The Jake Effect

If you attended classes at the Reynolds School of Journalism at the University of Nevada, Reno any time from the ’80s to the spring of 2011 it’s likely you took a class from journalism professor Jake Highton. And once you took a class from Jake Highton, you became part of an unofficial club. The club was made up of stressed-out students comparing equally bad grades. The amount of his hastily-penned — perhaps even violentlyscratched — red-ink corrections caused almost everyone considerable anxiety. The harsh feedback I received remains etched in my memory, like the beautifully alliterative: “WOEFULLY WEAK.” But as time goes by, a sense of pride sneaks up on you as you say, “Yeah, I had Jake, too.”

I can still see him leaning over the lectern, saying: “I’ve seen misspellings in brass.”

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In honor of National Grammar Day I dug out my old journalism binders and flipped through my work from his legendary First Amendment and copy editing classes.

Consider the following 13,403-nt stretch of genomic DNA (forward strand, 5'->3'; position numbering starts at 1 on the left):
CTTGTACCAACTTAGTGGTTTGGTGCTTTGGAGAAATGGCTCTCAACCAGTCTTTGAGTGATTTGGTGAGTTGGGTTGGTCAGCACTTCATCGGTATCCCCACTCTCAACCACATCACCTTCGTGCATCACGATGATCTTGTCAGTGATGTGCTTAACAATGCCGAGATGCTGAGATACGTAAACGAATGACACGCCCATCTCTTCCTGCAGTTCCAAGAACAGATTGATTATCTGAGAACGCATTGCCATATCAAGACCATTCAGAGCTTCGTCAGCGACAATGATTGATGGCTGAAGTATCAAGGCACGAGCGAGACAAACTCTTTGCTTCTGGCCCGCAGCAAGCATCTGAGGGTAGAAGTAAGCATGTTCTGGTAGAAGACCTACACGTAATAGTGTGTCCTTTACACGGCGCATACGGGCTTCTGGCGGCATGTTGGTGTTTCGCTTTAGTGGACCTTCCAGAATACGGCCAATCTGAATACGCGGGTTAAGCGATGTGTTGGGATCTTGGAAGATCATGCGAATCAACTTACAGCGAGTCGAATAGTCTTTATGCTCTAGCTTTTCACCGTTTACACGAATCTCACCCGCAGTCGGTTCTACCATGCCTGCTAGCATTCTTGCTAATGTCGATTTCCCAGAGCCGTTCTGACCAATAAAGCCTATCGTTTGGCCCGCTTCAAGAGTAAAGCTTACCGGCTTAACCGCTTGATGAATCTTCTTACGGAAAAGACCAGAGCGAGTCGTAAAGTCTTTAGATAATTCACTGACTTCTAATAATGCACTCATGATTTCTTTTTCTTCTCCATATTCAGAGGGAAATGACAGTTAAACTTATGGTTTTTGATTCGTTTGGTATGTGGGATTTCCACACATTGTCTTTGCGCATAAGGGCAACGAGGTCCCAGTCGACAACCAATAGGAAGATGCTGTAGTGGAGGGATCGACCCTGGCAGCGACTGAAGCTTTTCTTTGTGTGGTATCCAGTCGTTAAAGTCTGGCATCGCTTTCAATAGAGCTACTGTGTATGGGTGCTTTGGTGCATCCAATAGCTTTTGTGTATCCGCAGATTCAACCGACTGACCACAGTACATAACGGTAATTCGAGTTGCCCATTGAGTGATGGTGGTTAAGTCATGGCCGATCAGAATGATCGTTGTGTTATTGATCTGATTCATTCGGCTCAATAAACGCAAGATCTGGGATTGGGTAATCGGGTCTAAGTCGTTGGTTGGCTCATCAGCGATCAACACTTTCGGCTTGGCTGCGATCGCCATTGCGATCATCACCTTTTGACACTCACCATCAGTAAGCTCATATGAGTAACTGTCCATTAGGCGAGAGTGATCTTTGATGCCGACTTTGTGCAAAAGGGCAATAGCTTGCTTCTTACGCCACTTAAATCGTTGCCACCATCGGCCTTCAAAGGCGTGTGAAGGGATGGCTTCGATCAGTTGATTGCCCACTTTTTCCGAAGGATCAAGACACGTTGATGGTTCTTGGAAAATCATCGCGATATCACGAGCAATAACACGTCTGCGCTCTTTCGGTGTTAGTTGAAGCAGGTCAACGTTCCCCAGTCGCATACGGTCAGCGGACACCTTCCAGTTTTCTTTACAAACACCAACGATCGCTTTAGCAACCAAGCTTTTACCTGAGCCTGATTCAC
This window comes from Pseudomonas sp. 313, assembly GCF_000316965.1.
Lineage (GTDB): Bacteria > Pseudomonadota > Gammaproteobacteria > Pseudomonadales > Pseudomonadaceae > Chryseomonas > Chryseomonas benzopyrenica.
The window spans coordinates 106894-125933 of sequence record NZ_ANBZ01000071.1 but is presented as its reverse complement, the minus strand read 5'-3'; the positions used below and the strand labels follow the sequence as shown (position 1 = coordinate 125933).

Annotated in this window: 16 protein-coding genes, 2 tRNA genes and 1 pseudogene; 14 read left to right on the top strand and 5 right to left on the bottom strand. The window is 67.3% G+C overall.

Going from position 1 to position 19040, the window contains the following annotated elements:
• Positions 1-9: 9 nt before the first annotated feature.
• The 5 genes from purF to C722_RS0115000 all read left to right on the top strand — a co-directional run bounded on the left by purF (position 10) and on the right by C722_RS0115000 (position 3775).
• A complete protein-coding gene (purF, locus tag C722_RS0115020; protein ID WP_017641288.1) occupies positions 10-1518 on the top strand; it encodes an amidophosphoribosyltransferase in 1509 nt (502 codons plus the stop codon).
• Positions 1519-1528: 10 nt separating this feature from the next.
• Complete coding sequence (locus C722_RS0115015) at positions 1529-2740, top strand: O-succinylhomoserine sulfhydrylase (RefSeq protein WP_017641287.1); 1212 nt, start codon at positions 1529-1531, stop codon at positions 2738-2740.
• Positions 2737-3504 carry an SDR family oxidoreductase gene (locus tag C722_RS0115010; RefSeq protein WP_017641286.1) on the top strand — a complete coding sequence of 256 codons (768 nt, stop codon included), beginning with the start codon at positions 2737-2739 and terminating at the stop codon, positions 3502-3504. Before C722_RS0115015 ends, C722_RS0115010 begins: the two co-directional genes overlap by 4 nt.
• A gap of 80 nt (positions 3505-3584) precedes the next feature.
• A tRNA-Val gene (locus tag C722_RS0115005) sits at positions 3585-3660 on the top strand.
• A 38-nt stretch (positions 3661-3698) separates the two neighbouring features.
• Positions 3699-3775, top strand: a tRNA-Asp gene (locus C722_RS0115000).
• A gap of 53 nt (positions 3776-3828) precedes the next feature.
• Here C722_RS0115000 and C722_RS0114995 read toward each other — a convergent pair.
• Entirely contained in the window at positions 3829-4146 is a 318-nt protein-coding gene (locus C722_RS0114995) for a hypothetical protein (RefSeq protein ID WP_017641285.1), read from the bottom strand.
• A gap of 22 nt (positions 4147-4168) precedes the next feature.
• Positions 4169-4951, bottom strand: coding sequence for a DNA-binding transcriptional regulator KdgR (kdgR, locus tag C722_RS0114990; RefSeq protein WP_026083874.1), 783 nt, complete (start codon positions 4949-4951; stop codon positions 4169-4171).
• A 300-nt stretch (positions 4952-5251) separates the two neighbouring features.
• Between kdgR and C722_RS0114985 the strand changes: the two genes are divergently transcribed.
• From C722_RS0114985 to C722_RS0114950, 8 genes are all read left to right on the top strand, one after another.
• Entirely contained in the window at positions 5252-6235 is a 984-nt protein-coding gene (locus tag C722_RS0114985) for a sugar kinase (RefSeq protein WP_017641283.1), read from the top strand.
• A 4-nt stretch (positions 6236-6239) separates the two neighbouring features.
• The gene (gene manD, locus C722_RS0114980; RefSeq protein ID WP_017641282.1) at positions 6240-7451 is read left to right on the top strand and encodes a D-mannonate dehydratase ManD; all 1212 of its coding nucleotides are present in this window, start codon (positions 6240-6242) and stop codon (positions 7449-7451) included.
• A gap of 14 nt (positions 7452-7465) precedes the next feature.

I don’t think I was a great student in Jake’s opinion during my time in his classes, but I know I’ve become one since. I’m still often hunched over The AP Stylebook, brow furrowed in confusion, but if nothing else I gained a great respect for the craft of writing and editing. And while most of my papers were covered in red and I made the same mistakes more than once, I did get a “perfect” from him one day. And with Jake, whether it was good or bad, you knew you deserved it. And a “perfect” made you grin all the way home.